Shocking Number of Defaulted Student Loans In 2010

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Our friend Denise Richardson of givemebackmycredit.com has posted an article that discusses the huge percentage of student loans that defaulted last year. The national default rate on student loans was about 7% last year, credit cards defaulted at 8.8% and mortgages were defaulting at 9%. That 7% of defaulted student loans equals to roughly $876 billion, which is actually more than what national consumers owe on their credit cards.

The financial experts in the US are least worried about the rise in the student loan default rate. They are of the opinion that the student borrowers just can’t ignore the huge amount of student loan debt level with such a huge amount of educational loans.

Student debt reached $880 billion by the end of the summer in 2010, and that number is estimated to raise $2800 every second. The lack of gainful employment opportunties is also causing recent graduates to default on their student loans. The government is trying to help the situation by trying to increase job opportunities for students.

Here is some advice from financial experts for students who have taken out loans to finance their college education.

-Seek Federal Aid. If you owe a lot from federal educational loans be sure to apply for federal student debt consolidation loans. One of the benefits of that type of loan is that it helps student borrowers repay their federal loans by setting up easy monthly payments.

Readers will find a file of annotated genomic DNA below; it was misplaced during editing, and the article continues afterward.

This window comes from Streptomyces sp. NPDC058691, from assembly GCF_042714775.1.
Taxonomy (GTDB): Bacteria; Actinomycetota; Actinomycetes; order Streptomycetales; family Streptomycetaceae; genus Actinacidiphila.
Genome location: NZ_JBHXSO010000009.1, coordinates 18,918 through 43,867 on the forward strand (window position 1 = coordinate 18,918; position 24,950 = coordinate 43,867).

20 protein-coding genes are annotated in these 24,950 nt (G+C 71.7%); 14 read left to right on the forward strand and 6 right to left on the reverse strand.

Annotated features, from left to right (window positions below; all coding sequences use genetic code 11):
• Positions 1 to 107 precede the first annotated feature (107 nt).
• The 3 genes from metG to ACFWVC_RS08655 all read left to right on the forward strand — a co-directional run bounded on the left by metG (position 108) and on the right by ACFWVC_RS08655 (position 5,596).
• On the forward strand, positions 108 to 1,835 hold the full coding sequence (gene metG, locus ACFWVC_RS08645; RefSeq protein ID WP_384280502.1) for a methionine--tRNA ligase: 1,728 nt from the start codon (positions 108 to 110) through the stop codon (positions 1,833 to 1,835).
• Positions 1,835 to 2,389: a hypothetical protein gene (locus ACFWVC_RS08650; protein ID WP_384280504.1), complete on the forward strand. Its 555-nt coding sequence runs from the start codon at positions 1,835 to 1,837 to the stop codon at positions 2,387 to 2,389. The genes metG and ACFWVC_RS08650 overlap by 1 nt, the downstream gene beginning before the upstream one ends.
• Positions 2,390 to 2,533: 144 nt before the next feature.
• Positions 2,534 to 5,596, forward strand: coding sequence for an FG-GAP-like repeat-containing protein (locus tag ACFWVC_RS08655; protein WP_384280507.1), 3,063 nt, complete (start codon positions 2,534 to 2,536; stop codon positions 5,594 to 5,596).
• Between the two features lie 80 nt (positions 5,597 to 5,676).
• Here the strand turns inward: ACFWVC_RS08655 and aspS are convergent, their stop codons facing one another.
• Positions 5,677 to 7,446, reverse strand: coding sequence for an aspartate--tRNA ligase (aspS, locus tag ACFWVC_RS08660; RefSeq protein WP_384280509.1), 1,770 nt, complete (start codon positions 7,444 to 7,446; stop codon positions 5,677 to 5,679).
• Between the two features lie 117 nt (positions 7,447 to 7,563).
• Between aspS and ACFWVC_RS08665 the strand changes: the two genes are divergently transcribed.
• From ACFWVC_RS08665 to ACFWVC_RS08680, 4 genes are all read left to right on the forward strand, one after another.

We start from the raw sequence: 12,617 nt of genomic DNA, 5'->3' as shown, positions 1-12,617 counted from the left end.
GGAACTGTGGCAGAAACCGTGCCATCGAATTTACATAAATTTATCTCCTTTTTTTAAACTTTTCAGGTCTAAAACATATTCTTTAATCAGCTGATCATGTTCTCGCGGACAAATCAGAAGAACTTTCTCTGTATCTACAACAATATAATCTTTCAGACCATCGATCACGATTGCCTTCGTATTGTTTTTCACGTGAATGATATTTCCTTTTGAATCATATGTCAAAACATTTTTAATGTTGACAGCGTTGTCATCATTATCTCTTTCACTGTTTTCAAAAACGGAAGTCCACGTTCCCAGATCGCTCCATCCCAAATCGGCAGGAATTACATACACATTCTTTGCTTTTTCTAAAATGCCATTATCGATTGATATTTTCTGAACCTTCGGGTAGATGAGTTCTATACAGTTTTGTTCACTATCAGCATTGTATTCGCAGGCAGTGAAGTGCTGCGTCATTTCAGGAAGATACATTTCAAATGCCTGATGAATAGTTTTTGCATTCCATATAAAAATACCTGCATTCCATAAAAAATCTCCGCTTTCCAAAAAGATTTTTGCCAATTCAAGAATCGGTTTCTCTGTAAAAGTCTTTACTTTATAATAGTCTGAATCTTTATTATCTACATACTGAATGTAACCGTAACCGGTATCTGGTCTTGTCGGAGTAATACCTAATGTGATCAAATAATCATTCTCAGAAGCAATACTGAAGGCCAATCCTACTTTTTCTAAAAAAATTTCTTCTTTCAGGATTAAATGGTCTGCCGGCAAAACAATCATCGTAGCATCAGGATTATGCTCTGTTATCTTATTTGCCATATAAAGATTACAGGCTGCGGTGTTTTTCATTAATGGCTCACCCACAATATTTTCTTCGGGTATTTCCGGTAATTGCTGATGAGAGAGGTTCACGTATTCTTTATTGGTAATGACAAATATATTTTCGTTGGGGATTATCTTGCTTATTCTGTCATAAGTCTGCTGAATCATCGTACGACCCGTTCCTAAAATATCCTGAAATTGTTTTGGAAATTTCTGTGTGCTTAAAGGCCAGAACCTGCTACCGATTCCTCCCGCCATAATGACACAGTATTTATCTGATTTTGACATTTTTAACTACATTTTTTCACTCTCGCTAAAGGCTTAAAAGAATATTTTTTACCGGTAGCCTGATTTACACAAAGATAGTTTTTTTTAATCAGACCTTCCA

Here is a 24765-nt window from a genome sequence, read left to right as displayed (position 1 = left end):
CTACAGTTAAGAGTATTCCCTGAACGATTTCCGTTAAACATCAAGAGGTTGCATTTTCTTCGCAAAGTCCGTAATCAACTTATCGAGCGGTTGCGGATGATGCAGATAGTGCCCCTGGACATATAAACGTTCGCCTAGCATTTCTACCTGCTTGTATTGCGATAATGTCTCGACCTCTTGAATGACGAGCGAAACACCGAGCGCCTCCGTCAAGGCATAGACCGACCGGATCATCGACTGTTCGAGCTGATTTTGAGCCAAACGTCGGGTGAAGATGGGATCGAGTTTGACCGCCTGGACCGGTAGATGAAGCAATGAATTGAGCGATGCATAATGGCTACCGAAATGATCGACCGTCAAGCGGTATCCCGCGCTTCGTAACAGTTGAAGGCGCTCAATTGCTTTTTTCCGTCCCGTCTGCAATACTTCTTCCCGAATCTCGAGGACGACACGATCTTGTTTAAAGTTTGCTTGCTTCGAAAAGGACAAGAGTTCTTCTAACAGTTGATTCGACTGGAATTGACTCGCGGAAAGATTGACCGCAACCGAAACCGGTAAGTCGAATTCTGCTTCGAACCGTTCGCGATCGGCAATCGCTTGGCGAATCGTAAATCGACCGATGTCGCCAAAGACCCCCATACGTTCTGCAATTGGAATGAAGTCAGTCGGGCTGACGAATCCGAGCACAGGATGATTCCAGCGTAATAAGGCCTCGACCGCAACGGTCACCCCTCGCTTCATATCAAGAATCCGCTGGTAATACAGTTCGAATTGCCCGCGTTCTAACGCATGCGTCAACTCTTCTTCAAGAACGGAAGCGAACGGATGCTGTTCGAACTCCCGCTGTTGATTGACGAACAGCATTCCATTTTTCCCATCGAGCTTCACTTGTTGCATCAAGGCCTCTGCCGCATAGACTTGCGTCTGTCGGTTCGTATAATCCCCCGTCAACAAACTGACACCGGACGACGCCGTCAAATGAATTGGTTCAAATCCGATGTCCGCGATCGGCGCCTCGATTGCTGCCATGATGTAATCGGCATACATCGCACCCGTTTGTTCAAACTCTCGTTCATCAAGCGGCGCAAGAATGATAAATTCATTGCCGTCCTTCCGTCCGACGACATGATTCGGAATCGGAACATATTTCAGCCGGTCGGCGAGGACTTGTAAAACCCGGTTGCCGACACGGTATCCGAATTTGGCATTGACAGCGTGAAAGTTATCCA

– Look for scholarship entries. Most scholarship money is claimed by students, but every year millions of scholarship dollars still go unclaimed. Looking at all your scholarship options is an easy way to obtain easy and free money.

-Don’t rely too much on private student loans. Financial advisors usually advise students to steer clear of private student loans because of the high, unfixed interest rates. Payments you make tend to go toward interest and very little goes toward the actual loan.

-Use a student budget calculator. A budgeting calculator can help you set up a budget tailored to your needs, lessening the chance that you will default on it. You can also change your budget every year, which is much more practical than following the same budget even after your needs have changed.

-Make the minimum monthly payments. The easiest way to protect yourself from destroying your credit score and financial future is to make the minimum monthly payment for your student loan. Even if it doesn’t feel like it’s doing any good, it’s saving your credit score.

If you have had problems with debt collectors, or have been harassed by one, and have questions or concerns, feel free to contact us through our website or by calling 205-879-2447.

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